Queen Victoria’s hideaway revealed
This evening, after our little tête-à-tête dinner, we went out for a little on the Terrace, & nothing could have been more enchanting,’ wrote Queen Victoria in her diary on June 2, 1850, at Osborne house on the isle of Wight. ‘The calm sea stretched out before us & innumerable birds singing, the only sounds to interrupt the quiet of the place.’ This week, that same private garden terrace opens to the public for the first time.
A painstaking restoration has brought back to life the italianate terrace, which was an integral part of Prince Albert’s vision for Osborne as an idyllic hideaway away from Court. Visitors can now enjoy the intricate Victorian planting—complete with the myrtle that was a present from Albert’s grandmother, a sprig of which appears in royal bridal bouquets—and the magnificent views of the solent that so inspired Victoria 150 years ago.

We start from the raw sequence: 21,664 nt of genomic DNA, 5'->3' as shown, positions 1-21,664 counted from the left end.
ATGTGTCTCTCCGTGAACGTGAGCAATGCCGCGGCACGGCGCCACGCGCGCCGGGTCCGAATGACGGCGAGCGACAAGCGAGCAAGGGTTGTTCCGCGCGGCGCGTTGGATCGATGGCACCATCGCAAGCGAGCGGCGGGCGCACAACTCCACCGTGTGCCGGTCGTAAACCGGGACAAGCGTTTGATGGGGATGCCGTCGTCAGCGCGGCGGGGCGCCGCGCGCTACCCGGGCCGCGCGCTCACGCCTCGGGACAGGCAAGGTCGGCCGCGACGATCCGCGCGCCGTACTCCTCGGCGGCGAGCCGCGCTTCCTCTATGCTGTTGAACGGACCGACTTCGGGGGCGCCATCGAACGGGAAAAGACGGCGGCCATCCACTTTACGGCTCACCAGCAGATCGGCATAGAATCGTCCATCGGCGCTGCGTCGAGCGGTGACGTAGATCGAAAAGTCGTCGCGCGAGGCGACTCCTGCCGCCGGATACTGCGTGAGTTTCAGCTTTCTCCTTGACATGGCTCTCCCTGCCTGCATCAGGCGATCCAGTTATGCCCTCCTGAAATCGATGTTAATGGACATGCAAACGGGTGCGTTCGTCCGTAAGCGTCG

As part of the £600,000 refurbishment project, the alcove where Victoria sat to paint her watercolours, which is decorated with thousands of shells, has been returned to its original colour scheme of bold red and aqua (above, before and after). in addition, the And-romeda fountain, which the Queen bought at the 1851 Great Exhibition, has been refurbished and is now in full working order.
‘Queen Victoria loved to be outside in the fresh sea air and the terrace was a place of peace,’ says samantha stones of English heritage. ‘Opening up this previously closed space to visitors gives them another glimpse into the private lives of the royal couple.’ Visit www.english-heritage.org.uk for further information. CP
A right royal getaway: the public can now visit the rejuvenated Italianate terrace at Osborne House on the Isle of Wight